We’ve all enjoyed watching the Antiques Roadshow, where someone discovers that the funny looking vase left by Aunt Matilda is worth a small fortune. Perhaps you have a treasure gathering dust in your basement.
So, how do you know? The first step is to do your homework and determine if you have an antique or a collectible. “A potentially confusing term is that of collectible. Collectible objects are an entirely different category from antiques. Antiques are defined by an object’s age, authenticity and rarity, and are generally categorized as fine arts,” said Suzanna H. Cullen, Vice president of the Levison & Cullen Gallery in Atlanta, Georgia. “Collectibles are defined by rarity and celebrity, which include items such as memorabilia, celluloids, baseball cards and toys.”
Take a Closer Look
Before rushing off to have your piece appraised look at it closely and consider the following:
- Is there a stamp from the manufacturer or a designer’s mark? These identifying signs may mean the piece is valuable.
- Consider the condition. All those dents, cracks and chips do make a difference in the value. Something that is pretty worn, not matter how old, is not going to be worth the same price as something in “mint condition.” If it’s been badly restored, that is going to reduce its worth even further.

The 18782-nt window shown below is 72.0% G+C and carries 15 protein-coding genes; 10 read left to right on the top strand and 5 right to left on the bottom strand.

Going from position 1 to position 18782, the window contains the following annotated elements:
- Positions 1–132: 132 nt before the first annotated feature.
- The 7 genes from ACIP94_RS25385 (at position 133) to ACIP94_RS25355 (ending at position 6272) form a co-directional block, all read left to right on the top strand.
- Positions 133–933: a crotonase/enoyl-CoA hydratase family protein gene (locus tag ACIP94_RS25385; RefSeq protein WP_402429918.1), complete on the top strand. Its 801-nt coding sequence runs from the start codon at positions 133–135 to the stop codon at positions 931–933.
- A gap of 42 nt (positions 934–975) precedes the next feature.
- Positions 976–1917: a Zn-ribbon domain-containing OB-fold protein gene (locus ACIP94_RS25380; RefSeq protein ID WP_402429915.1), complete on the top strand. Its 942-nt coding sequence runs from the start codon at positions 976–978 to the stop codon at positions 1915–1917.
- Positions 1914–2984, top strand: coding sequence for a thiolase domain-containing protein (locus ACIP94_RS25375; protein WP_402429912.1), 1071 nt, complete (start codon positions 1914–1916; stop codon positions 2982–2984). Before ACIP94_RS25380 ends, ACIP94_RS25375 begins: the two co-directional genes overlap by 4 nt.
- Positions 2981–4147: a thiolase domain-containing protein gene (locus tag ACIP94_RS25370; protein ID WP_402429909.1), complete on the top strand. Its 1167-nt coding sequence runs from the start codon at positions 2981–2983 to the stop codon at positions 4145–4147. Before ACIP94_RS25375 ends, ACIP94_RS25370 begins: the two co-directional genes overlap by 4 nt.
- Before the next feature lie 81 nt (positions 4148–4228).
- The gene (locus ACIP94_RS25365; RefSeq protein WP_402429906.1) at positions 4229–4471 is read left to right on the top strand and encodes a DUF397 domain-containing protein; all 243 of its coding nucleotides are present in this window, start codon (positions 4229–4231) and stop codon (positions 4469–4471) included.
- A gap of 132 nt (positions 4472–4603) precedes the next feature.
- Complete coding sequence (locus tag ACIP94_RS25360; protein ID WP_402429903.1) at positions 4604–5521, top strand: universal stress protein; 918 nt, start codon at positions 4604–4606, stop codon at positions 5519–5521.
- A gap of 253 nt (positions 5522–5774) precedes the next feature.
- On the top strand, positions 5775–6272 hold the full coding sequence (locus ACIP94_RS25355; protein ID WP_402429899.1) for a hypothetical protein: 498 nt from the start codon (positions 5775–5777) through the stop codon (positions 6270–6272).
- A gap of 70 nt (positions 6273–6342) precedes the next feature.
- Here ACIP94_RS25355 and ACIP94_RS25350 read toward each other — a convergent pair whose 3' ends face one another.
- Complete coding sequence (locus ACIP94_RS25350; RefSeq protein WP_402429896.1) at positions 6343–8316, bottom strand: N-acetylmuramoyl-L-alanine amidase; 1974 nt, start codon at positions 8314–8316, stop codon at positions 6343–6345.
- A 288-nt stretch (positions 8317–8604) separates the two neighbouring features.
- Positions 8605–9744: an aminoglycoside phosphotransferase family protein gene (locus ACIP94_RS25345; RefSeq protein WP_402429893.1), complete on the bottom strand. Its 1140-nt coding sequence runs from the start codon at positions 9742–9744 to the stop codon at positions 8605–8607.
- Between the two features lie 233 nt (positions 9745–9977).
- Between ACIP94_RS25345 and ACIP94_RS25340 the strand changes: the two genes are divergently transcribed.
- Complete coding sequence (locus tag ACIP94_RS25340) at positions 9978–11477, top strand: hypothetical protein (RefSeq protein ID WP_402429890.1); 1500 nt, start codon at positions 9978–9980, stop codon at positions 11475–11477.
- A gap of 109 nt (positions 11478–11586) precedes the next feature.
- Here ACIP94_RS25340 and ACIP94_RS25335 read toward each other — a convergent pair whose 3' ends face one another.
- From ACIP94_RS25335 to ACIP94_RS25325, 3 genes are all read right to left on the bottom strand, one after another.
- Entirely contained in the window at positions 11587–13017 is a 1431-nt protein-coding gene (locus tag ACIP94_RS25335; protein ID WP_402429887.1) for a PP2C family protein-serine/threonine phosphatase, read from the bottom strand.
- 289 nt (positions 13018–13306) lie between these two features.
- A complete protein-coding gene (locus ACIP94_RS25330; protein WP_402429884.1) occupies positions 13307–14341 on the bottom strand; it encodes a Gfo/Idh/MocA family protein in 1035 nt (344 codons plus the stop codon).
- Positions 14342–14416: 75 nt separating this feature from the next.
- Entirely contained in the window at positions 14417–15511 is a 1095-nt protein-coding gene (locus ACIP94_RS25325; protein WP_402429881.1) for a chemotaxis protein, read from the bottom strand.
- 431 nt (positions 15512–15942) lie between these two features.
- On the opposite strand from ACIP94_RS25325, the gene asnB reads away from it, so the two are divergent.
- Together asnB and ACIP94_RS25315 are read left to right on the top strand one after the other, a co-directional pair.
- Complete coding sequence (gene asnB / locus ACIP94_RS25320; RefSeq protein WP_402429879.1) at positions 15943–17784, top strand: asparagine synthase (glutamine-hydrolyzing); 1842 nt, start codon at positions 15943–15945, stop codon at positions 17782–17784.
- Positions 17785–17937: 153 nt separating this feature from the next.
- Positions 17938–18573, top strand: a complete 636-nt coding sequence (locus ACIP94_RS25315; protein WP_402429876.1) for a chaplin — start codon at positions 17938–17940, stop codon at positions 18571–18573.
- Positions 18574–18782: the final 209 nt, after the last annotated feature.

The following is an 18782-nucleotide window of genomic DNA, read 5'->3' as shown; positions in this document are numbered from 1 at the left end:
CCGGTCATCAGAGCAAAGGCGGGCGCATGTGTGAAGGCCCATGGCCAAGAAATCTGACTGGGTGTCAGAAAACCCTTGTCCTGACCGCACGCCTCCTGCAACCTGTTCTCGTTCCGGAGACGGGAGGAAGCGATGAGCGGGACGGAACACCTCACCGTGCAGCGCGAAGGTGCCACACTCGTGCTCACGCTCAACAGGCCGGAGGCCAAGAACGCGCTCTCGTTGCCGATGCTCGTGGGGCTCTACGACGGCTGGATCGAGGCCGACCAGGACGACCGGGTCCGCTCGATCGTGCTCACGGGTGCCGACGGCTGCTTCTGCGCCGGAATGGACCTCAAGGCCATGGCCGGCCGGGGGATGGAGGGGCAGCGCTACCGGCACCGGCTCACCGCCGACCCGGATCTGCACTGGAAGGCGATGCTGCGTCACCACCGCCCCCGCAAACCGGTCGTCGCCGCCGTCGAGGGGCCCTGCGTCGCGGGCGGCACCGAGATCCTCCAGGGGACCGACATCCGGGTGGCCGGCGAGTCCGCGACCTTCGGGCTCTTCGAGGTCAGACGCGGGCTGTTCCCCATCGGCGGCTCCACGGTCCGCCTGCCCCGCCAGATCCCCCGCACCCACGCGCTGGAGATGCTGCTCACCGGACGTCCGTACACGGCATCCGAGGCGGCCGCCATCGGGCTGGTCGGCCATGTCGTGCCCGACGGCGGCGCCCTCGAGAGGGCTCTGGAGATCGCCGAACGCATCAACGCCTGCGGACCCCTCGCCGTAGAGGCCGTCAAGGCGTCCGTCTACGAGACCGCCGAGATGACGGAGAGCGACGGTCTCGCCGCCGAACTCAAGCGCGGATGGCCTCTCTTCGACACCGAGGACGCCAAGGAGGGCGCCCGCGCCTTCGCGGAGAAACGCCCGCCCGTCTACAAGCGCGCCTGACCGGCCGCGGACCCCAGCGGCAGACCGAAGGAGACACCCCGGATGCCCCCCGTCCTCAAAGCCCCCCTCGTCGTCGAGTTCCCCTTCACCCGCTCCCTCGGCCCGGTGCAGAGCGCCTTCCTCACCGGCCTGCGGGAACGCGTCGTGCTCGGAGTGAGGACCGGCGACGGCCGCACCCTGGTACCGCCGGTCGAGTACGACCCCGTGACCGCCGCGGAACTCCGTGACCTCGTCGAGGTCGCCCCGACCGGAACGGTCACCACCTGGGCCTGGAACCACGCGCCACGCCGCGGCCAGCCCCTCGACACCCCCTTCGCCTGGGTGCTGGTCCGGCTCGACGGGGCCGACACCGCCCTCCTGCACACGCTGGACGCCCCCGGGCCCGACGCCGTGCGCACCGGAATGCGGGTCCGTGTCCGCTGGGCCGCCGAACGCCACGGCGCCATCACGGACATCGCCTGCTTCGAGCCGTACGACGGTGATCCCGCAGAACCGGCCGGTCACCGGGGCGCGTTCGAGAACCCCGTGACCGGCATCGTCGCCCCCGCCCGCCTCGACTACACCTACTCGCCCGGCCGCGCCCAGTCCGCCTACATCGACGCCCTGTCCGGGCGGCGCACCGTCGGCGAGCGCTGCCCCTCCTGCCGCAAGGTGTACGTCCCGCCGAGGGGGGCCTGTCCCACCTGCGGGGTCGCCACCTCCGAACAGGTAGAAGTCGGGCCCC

- How rare is the item? Most of the silver you are going to come across in Canada is most likely silver plated. There are very few solid silver sets out there, since most families simply weren’t wealthy enough to afford one. The same is true about heirloom glassware. There is a deluge of is heavy cut class done that is mostly worthless. However, coloured glass with a brownish-pink or green tints may be worth Depression Glass and worth a second look.
- Is there a demand for the item? Just because something is old doesn’t make it valuable. “The value of an item is dependent upon many things, including the condition of the object itself, trends in the market for that kind of object, and the location where the item will be sold,” executive producer Marsha Bemko warns on the Antiques Roadshow website. Both the Canadian and American website have online libraries where you can read more about various antiques and collectibles.
Show a Professional
If you still believe you have a valuable antique gathering dust in your basement then you need to get the item appraised. Start by talking to your local experts at nearby antique stores. If they don’t handle your particular item, they are sure to know someone who can. Most experts agree that you should never sell the piece to the person who has appraised it.
There are several organizations that also specialize in appraisals:
- The Canadian Association of Personal Property Appraisers. Founded in 1989, this non-profit organization has accredited members with at least eight years experience.
- The Canadian Personal Property Appraisers Group (CPPAG) is a Canada-wide appraisal organization with a network of accredited appraisers.
- Online appraisals are trickier, but a good starting point is What’s it’s Worth from Crawford Direct Appraising. Jim Crawford has listed all the reputable online antique appraisers on his websites.
And remember, even if your item does turn out to be worthless, the memories it holds for you are priceless!